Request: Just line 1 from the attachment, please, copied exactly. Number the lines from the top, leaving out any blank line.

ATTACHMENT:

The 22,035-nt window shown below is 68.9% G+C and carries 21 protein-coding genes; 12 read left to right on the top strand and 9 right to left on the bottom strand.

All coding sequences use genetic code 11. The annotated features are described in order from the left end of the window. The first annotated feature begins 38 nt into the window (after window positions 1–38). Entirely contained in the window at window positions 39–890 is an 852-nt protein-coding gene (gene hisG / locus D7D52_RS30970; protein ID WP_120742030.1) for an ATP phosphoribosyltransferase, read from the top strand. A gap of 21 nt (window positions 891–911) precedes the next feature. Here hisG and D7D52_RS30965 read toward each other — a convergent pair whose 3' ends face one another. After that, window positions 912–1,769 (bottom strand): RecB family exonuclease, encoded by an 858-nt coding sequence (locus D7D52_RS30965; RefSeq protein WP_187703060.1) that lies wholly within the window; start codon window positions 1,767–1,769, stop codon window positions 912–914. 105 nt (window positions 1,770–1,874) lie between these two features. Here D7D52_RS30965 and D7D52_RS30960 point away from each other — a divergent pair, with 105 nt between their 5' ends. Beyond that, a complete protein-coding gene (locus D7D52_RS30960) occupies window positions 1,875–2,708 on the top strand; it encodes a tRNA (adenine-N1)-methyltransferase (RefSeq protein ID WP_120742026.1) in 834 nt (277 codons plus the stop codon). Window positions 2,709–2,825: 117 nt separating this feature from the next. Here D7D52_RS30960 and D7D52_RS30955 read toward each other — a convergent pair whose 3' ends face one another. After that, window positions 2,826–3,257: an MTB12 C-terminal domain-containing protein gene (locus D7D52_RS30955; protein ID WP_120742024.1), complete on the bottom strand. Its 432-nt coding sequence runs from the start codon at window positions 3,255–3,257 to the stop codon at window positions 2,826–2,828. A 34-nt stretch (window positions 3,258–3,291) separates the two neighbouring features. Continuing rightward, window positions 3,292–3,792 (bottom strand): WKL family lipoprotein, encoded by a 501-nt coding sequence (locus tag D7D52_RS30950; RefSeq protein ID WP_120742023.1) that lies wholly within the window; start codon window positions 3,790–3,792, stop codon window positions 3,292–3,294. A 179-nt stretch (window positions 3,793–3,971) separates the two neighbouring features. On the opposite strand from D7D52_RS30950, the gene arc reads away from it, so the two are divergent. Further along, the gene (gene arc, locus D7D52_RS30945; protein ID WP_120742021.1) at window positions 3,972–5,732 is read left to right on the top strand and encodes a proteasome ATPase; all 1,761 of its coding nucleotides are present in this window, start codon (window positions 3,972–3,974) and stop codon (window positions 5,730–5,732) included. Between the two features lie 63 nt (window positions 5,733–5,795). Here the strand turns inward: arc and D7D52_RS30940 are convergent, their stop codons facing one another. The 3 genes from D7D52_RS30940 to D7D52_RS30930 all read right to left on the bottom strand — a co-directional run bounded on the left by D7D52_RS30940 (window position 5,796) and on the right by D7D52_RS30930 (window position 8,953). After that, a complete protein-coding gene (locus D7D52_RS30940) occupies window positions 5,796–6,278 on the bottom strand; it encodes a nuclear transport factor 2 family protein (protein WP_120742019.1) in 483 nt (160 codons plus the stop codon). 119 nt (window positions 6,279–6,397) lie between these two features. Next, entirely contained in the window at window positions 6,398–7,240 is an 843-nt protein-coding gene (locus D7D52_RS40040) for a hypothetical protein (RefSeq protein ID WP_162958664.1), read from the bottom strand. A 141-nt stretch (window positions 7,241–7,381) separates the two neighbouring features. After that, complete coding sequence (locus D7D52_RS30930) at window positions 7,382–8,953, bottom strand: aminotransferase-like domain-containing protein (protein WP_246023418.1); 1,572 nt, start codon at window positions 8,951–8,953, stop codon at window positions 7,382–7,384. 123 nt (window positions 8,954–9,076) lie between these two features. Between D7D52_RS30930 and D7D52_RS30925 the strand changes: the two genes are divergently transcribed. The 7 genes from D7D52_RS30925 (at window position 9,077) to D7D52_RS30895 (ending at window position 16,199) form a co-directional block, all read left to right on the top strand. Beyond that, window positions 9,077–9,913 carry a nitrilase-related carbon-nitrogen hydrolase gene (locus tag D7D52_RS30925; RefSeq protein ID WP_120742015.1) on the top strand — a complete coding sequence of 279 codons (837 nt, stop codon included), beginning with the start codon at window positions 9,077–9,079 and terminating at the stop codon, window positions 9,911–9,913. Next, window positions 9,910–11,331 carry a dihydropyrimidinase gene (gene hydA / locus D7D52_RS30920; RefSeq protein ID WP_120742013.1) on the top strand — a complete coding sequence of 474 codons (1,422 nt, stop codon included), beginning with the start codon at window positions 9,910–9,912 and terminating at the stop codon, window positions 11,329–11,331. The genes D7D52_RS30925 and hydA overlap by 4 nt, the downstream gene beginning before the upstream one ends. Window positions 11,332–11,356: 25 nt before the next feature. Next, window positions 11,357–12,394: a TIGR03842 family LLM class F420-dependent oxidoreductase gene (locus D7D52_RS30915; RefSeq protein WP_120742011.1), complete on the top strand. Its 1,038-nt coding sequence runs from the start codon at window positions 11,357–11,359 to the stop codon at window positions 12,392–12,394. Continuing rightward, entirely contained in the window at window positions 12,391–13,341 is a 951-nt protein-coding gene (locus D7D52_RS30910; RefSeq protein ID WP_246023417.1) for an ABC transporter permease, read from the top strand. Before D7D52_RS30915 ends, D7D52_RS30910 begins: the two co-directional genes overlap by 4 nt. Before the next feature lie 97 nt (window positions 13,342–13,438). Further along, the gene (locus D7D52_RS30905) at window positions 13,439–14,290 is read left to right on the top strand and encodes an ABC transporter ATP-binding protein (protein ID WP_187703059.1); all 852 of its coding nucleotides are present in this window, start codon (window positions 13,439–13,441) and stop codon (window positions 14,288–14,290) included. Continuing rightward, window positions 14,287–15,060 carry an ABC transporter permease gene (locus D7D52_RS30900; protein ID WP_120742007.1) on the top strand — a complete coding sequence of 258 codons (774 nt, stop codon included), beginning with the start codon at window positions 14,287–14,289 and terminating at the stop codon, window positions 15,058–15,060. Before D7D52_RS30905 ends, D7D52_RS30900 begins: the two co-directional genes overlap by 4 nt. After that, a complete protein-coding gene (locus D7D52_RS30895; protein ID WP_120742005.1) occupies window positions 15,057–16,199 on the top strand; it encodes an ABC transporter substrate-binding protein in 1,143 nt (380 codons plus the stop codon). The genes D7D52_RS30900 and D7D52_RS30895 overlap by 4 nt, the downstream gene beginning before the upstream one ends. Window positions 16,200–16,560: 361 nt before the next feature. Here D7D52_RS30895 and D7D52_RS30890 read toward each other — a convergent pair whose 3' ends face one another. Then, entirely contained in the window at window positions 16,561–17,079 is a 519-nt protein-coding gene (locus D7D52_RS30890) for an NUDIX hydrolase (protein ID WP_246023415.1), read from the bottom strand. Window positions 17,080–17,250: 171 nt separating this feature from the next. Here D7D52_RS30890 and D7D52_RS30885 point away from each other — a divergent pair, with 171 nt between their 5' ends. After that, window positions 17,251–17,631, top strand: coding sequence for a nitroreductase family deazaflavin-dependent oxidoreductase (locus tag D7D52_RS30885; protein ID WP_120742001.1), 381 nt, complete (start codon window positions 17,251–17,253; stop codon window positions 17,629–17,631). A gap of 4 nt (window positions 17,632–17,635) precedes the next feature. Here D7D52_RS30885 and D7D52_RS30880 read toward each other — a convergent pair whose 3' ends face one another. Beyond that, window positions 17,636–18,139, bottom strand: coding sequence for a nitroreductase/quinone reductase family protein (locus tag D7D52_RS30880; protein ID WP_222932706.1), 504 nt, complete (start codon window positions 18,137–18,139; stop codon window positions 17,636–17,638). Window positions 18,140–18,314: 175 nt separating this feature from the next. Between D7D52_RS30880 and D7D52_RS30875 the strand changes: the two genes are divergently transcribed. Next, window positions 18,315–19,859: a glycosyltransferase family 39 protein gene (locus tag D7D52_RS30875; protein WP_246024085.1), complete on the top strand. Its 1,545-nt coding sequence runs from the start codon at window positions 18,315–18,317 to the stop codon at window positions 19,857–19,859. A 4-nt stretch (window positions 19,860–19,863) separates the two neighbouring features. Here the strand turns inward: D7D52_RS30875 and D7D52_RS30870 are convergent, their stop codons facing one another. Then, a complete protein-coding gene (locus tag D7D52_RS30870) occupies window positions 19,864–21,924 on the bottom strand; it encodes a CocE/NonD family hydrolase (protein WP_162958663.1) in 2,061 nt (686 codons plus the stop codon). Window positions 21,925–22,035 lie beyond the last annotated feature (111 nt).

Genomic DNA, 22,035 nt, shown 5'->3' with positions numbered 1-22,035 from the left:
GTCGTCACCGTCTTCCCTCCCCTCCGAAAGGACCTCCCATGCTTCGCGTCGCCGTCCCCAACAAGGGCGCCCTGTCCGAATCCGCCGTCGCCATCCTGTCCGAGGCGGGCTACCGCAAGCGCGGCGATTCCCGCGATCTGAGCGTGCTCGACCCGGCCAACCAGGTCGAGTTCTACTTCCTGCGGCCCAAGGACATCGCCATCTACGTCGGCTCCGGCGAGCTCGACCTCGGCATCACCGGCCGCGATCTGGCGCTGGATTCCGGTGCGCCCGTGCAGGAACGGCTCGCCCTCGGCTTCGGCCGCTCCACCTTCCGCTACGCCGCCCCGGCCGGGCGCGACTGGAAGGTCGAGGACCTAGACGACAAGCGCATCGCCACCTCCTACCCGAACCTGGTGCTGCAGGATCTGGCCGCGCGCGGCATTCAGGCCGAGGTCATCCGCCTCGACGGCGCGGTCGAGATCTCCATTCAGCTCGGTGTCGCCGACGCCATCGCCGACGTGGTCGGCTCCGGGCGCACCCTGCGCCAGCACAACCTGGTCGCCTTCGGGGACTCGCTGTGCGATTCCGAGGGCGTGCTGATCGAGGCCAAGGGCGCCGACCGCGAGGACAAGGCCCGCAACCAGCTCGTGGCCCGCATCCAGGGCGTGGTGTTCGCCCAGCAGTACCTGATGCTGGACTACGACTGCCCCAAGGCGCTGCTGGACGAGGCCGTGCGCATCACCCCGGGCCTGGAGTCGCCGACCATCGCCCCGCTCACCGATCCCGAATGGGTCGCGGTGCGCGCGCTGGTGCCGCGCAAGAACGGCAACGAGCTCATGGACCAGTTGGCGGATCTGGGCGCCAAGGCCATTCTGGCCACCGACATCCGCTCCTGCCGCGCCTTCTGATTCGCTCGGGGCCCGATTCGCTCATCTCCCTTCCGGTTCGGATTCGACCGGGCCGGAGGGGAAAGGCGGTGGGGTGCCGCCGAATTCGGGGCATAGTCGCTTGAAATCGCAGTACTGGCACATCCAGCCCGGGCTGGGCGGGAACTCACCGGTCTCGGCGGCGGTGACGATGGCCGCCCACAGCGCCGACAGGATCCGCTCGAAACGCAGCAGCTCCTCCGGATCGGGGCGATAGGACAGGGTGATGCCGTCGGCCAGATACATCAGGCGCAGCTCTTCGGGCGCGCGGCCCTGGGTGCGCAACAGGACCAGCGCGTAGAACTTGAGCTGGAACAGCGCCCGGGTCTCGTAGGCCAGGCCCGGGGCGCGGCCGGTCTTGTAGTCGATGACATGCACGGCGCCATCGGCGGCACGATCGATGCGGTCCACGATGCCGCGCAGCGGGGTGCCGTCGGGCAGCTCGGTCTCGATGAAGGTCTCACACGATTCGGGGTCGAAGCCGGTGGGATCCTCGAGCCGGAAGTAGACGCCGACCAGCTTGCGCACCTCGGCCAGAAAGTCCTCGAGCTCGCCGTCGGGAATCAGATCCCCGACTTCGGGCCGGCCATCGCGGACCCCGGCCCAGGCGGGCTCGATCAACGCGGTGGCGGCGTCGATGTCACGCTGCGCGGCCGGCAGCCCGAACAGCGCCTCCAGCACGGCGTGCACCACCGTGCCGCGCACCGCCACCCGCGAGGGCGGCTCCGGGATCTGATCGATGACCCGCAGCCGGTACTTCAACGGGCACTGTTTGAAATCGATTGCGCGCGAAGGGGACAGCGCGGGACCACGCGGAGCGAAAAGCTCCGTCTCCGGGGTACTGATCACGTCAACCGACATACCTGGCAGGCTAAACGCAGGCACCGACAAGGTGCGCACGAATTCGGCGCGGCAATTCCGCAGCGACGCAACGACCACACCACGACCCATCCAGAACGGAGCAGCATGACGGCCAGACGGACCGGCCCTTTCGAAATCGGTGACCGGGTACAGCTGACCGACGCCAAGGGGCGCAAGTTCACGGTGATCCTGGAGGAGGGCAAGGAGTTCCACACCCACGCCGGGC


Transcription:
The 22,035-nt window shown below is 68.9% G+C and carries 21 protein-coding genes; 12 read left to right on the top strand and 9 right to left on the bottom strand.